I'm importing a big dataset of medication usage (14 years of public health system data from Brazil) for a data science project.

When I first started, I created one of the tables with all the indexes (one int4, one int8, one bpchar(2) and one bpchar(4)), but this caused the COPY transactions to become very slow, so I dropped the indexes to speed up data ingestion.

It worked, and I finished importing the 655GB (roughly 2.5 billion rows) last week. However, when trying to create the indexes, the code ran for three days straight and never finished, and I ended up losing the progress for the indexes. I'm working on getting an UPS for this.

I tried creating all indexes at the same time, in parallel, to finish as soon as possible, but I believe the concurrency between different indexes ended up creating an IO bottleneck (using 100% of my HDDs IO capacity this whole time).

I have followed some tips I found in this link to try and speed up creation, as follows:

  • I've set the table parallel_workers setting to 6, as well as pg variable max_parallel_maintenance_workers to 6.
  • I have set the pg variable maintenance_work_mem to 1.5GB. For some reason my instance only lets me raise it to just below 2GB, and I haven't found out how to increase this limit yet.
  • I haven't experimented with checkpoint_timeout, max_wal_size or min_wal_size, because I didn't really understand what they mean, so I decided to leave them alone for now.

I'm running this in my personal computer: 32gb RAM, Ryzen 5, a dedicated 4TB HDD for the database. On Windows 10 Home. I have the intention of acquiring one or two additional SSD to house the database, since IO has been such a bottleneck.

I believe I should probably stick to one index at a time, focusing all resources to its creation, but I am not sure, and I don't want to waste another week just to find out. This is the first time I'm creating and managing a database by myself, and most things I know are from stackexchange and postgresql.org/docs.

Was I right to drop the indexes before COPY?

How should I approach the creation of the indexes, what postgresql settings should I customize (and how) to do it as fast as possible?

And lastly, should I get two SSDs for partitions? Or an SSD for the data and the existing HDD for the WAL would be enough? Or something different? I really don't know how to deal with this, and would prefer to know more before buying more hardware.

  • "For some reason my instance only lets me raise it to just below 2GB," - are you using Windows?
    – user1822
    Oct 29, 2022 at 21:44
  • Yes, Windows 10 Home. Is that the reason?
    – Jaejatae
    Oct 30, 2022 at 1:12
  • What were max_parallel_workers and max_worker_processes set to?
    – jjanes
    Oct 30, 2022 at 16:35
  • max_parallel_workers = 6, I didn't change max_worker_processes value, so it was 8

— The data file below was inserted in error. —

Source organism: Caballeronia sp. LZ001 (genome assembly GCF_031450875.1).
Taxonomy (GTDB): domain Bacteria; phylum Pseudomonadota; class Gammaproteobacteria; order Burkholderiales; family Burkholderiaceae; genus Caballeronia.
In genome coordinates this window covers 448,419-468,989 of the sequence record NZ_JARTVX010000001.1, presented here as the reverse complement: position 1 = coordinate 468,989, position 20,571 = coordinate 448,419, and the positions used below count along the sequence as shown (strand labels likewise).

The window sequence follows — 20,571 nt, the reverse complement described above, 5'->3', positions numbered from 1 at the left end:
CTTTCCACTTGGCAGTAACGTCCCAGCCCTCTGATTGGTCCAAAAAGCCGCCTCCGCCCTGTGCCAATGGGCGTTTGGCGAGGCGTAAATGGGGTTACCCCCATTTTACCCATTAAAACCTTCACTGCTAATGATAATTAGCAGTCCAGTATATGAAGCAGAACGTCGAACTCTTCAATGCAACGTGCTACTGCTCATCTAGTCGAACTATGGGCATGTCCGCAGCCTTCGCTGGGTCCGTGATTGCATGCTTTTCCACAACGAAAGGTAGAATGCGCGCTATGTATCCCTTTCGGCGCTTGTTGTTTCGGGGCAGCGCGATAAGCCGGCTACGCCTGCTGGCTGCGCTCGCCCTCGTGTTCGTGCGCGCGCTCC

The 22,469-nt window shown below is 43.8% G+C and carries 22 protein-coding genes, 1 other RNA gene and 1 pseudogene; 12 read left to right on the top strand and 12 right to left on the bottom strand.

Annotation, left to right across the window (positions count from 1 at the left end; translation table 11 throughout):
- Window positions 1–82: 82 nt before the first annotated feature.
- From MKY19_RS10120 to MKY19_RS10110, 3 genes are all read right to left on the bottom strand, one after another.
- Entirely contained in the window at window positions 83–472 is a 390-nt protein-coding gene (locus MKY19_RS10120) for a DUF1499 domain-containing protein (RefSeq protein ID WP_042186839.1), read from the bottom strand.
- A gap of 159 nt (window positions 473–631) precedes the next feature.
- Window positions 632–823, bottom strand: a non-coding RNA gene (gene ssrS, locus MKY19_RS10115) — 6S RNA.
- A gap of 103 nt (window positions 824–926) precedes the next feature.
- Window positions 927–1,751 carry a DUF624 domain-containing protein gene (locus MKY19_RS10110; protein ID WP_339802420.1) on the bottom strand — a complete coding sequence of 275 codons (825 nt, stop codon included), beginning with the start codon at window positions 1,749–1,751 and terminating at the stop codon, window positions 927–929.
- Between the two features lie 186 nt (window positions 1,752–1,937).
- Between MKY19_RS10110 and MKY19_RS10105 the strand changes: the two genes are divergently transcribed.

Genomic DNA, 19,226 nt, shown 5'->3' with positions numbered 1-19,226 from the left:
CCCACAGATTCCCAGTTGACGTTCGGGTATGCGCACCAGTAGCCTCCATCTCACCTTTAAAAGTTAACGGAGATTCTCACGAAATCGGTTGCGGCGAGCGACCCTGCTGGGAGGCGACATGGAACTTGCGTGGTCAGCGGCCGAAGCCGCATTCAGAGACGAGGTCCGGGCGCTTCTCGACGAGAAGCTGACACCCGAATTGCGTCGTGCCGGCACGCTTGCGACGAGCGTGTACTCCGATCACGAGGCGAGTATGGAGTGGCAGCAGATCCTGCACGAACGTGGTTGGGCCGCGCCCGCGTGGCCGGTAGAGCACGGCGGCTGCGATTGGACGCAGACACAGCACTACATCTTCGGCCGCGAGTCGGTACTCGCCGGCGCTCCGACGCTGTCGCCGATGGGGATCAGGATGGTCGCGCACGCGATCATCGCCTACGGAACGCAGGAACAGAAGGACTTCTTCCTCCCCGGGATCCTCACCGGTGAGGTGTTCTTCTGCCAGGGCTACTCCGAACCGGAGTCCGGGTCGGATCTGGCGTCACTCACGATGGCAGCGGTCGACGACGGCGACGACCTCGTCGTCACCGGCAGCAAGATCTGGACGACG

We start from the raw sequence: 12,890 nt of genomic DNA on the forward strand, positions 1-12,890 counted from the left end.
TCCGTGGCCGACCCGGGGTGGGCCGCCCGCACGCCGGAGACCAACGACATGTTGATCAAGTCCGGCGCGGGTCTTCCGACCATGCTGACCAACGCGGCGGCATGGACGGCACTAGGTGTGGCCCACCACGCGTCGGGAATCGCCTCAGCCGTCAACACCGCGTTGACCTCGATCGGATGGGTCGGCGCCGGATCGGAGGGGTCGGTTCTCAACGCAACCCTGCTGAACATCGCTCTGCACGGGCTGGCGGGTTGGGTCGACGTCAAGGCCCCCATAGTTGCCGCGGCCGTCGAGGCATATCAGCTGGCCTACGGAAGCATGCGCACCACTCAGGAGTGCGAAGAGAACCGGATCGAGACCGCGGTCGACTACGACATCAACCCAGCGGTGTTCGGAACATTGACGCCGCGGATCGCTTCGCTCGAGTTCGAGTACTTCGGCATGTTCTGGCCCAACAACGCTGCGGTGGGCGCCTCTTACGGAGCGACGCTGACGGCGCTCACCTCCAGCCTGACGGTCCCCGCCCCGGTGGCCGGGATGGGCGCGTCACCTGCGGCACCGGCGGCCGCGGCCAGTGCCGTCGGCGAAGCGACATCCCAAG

– Jaejatae
    Oct 31, 2022 at 10:28

1 Answer 1


Creating the indexes after the COPY is a good idea. However long it takes to build an index, it would be much worse to maintain existing indexes during the COPY.

It is probably not a good idea to have multiple index creations going at the same time as well as (trying) to have each one occur in parallel. If you are really IO bound (how do you know?), then it might not be a good idea to use either form of parallelization. Btree index creation should already use primarily large sequential reads and writes, and those should already be able to saturate the IO capacity without the need for parallelization. Trying to do multiple of those large sequential reads and writes at the same time might be unhelpful, or even counterproductive.

Windows does have a limit of just under 2GB for maintenance_work_mem, which Linux does not have. However, in my experience increasing maintenance_work_mem to very high values has diminishing returns for btree index creation anyway. But if you are using parallel workers, they split that memory among themselves for index creation, so 1.5GB/7 workers might get down the region where it would be better to have a higher setting. But again, if you are IO bound using parallel workers are probably a mistake anyway.

If you can buy a big enough SSD array to put the whole database on it, that would almost certainly help, and might make parallel workers useful. But if it isn't big enough and you need to try to split up the data putting some SSD and some on HDD, that will likely be a lot of futzing about for little value.

  • If you are really IO bound (how do you know?). I suspect that because of the heavy traffic on the HDD containing the database, but otherwise I have no way of knowing at the moment. Resource management showed a constant queue to access the disk (around 30 processes in queue most of the time).
    – Jaejatae
    Oct 30, 2022 at 15:03
  • I don't know how to interpret the disk queue from resource management (or even what "resource management" is). A problem with using Windows for heavy duty processing in PostgreSQL is that there isn't nearly as many people with personal experience in doing it for you to draw on. Can you tell how busy it is in something easier to interpret, like MB/s?
    – jjanes
    Oct 30, 2022 at 17:55
  • Sorry, it is called "Resource monitor", my bad. Yes there are other info, but they relate to individual processes. I noticed at the time that a lot of postgresql processes were writing (and reading) different files to disk (named something like /pgsql/tmp/sharedfilexxxx.xxxx/x.xx) at varying speeds. One process for each psql worker. The added speeds didn't look like they would fill the disk capacity though. "Active Time" never left 100% for the three days.
    – Jaejatae
    Oct 30, 2022 at 18:15
  • I got to try the new SSD today, with only one index being created, as suggested. It finished within an hour or two. Thank you @jjanes
    – Jaejatae
    Nov 16, 2022 at 0:37

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